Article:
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This Week in Washington – August 2, 2010

Many liberals are fleeing President Obama.  Gallup has the President at 45% approval and 47% disapproval for a -2% gap today.  In a story titled “Democrats Scatter Monday as Obama Comes to Town,” on the NBC affiliate for Atlanta, GA, further evidence is provided of this emerging phenomena:

If you think this will be a time for Democrats running for office to rally around the chief executive- -you probably haven’t been following the campaigns this summer.  Former Governor Roy Barnes will not be available to meet Mr. Obama. The Democratic gubernatorial candidate will be somewhere in Georgia- – far from Atlanta.  Campaign manager Chris Carpenter released a statement:  “Roy has a busy campaign schedule in Middle and South Georgia on Monday where he’ll be talking to farmers and local law enforcement. Roy’s priority is to continue traveling across the state, talking to voters about jobs, education, and transportation- his plan to make Georgia work.”

The President of the United States comes to your state on a campaign stop and candidates for office refuse to attend this campaign event — not a good sign for liberals.  Speaker Pelosi should be nervous.  The House is out of Session until September 13th.  The Senate, “in addition to considering the Teacher funding and FMAP amendment, the Majority Leader would like to consider an energy bill, the nomination of Elena Kagan to be an Associate Justice of the Supreme Court of the United States” and some other smaller measures.  The Senate Foreign Relations Committee may vote on the New START Treaty this Wednesday.  The Senate is expected to break by the end of the week and will not reconvene until September 13th.

The Senate is scheduled to take up four big issues this week:

  • Education and Medicaid – Senate Majority Leader Harry Reid (D-NV) has scheduled a vote on Amendment 4567 to H.R. 1586, the FAA Reauthorization Bill.  The Amendment has education and Medicaid money and is completely unrelated to the FAA.  The bill contains $10 billion in education funding and an expensive Medicaid proposal.  The Hill reports, “The Democrats’ $16.1 billion (Medicaid) proposal — like the one attached to last month’s failed tax extenders bill — would hike the federal share of Medicaid payments by 3.2 percent for the first three months of 2011, and by 1.2 percent over the second three months. The current federal boost of 6.2 percent — included as an $87 billion provision of last year’s economic stimulus bill — expires at the end of 2010.”   If the cloture vote fails, the Senate will move on to the other two issues facing the chamber this week.
  • Energy - The Senate likely will have a cloture vote on Senator Reid’s so called energy bill.  As NPR reports, this bill contains some noncontroversial and controversial measures.  “The bill does have a few noncontroversial measures promoting energy-efficient homes and natural gas-powered trucks. Far more divisive, though, is its proposal to do away with the current $75 million liability limit for firms that cause disasters such as the BP blowout in the Gulf.”  There is also a provision, as Rob Gordon of The Foundry points out, for $5 billion in slush funds for the Land and Water Conservation Fund (LWCF).  “Reid’s bill would fill the fund with a minimum of just under $5 billion through fiscal year 2016. Spending these funds would no longer require congressional approval.”  An entitlement program that allows the federal government to buy up more private land is a terrible idea and something conservatives should watch.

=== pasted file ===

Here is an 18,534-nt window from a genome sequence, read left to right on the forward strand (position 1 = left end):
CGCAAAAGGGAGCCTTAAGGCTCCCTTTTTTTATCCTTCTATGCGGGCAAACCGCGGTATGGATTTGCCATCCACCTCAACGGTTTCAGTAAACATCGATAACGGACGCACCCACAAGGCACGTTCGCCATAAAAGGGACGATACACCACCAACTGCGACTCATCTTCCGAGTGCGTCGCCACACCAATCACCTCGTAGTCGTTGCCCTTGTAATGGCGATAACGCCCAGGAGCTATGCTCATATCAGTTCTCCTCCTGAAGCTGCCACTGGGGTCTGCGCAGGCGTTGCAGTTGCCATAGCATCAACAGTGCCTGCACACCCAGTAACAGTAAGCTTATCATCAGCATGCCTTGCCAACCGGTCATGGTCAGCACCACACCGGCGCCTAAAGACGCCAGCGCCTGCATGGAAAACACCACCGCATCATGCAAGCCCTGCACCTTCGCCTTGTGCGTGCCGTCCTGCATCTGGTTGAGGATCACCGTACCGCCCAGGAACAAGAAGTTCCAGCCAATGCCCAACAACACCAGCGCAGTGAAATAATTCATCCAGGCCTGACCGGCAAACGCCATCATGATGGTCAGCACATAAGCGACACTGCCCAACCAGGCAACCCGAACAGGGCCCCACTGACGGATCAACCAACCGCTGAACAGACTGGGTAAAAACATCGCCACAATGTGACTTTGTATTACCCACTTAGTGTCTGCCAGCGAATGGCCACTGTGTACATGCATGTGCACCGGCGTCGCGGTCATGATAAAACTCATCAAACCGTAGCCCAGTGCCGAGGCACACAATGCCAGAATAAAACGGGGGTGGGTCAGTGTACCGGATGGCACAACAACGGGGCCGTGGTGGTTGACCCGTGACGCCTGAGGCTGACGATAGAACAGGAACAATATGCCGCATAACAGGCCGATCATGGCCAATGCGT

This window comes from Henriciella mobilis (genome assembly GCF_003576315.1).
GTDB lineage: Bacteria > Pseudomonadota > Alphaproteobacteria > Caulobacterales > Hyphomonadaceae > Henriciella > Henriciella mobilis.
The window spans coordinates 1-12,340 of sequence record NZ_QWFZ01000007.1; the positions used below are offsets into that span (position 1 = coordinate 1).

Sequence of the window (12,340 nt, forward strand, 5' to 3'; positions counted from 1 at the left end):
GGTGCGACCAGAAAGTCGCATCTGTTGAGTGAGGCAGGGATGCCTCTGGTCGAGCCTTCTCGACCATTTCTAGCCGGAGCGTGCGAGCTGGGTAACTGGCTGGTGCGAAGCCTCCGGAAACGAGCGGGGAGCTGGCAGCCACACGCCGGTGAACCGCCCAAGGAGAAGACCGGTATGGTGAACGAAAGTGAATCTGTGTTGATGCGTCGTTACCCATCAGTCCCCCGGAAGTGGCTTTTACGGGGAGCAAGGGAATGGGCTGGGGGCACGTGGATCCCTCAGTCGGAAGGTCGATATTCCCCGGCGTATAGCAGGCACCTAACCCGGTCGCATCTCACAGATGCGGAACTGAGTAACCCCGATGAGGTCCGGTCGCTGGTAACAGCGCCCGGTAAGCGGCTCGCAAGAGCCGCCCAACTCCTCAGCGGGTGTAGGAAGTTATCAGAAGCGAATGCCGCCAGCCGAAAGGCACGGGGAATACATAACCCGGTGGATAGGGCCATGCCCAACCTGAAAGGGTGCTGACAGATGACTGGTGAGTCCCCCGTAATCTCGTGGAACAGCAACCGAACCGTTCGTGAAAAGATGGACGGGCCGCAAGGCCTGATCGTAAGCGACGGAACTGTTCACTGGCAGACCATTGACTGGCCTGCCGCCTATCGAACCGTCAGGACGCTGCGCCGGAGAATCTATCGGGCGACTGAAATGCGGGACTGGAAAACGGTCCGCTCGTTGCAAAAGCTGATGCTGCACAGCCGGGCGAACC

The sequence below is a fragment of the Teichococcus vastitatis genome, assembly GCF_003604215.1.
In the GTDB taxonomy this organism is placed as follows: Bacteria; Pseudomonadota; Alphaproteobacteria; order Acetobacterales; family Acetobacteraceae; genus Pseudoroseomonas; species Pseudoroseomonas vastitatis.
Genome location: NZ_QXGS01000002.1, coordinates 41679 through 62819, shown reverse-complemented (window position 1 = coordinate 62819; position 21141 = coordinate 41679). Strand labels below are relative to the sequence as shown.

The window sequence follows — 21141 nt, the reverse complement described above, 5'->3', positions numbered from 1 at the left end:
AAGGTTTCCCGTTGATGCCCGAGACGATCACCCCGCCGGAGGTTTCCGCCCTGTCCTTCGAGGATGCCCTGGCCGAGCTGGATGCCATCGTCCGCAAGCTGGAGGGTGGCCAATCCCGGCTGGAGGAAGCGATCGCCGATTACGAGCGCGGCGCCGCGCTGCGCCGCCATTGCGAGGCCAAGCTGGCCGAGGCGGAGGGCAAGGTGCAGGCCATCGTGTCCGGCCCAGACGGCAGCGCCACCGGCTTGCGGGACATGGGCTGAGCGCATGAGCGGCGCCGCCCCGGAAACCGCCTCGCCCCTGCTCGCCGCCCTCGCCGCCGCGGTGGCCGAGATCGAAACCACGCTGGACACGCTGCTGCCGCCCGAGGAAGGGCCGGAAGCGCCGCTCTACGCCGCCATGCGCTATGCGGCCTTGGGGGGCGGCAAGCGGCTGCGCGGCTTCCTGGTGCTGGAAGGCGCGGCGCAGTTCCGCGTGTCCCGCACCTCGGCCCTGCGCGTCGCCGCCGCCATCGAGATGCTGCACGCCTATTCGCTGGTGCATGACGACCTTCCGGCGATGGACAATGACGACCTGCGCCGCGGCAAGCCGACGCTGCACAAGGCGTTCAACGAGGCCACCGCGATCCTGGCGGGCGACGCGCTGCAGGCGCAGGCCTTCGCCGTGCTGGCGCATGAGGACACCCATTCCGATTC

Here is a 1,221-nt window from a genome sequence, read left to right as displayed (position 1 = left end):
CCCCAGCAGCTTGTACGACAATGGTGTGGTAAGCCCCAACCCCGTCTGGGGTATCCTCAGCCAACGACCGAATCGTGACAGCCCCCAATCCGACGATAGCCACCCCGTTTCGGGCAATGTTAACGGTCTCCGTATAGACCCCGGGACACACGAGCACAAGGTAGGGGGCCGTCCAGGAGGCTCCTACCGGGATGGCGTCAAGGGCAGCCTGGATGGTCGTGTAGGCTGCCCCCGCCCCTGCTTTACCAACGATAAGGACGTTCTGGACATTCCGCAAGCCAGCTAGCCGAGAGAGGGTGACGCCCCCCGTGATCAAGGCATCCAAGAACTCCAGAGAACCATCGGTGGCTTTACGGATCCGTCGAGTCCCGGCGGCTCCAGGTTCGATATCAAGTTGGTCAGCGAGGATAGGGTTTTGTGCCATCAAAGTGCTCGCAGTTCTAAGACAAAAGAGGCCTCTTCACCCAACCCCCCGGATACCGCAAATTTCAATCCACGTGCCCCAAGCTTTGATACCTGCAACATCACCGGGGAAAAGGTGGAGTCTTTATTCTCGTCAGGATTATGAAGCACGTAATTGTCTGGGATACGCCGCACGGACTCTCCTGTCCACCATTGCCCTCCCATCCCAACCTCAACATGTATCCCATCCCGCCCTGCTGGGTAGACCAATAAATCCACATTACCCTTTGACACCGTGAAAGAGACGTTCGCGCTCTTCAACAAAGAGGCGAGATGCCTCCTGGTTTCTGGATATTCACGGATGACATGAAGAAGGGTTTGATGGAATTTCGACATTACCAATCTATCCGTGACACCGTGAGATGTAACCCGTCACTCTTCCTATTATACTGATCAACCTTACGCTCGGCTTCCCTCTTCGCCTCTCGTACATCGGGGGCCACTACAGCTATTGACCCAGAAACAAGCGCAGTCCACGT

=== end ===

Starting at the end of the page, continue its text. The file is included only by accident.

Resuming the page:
• Elena Kagan Nomination – The Senate is expected to schedule a full Senate vote on anti gun activist Elena Kagan’s nomination to the Supreme Court.  Bipartisan opposition has emerged as Senator Ben Nelson (D-NE) announced his opposition to the nomination late last week.  Nelson said, “I have heard concerns from Nebraskans regarding Ms. Kagan, and her lack of a judicial record makes it difficult for me to discount the concerns raised by Nebraskans, or to reach a level of comfort that these concerns are unfounded. Therefore, I will not vote to confirm Ms. Kagan’s nomination.”  It will be interesting to watch this debate later this week.    
  • New START Treaty – The Senate Foreign Relations Committee has scheduled a vote on the New Start Treaty for Wednesday.  The New START Treaty is a bilateral agreement between the U.S. and Russia that purports to reduce nuclear weapons between two superpowers and may contain a side agreement for the U.S. to dismantle missile defense.  Ratification of this Treaty hinges on a few issues, one of which is whether we can trust the Russians.  Owen Graham of The Foundry reports points to a few examples of Russia not acting as a trust worthy country.  “The recent discovery of the Russian spy network inside the U.S. and their celebration by Prime Minister Vladimir Putin upon their return to Russia, courtesy of President Obama, indicates that Russia is set in a Cold War mentality, viewing U.S. as an intelligence collection target, not a friend and a partner.  Russia’s strong ties with bad actors are also something to keep in mind when considering the big picture. Moscow provides diplomatic recognition for terrorist organizations such as Hamas and Hezbollah, and political-military ties with anti-American ‘rogue states’ such as Syria, Venezuela, and Iran.  While Russia voted with the U.S. at the U.N. Security Council to pass sanctions on Iran, it did so only after working hard to water them down and making them toothless.”  These are three, of many, examples that should make Americans think twice about the New START Treaty.  For more more information about the New START Treaty, please read The New START Treaty May Harm National Security.

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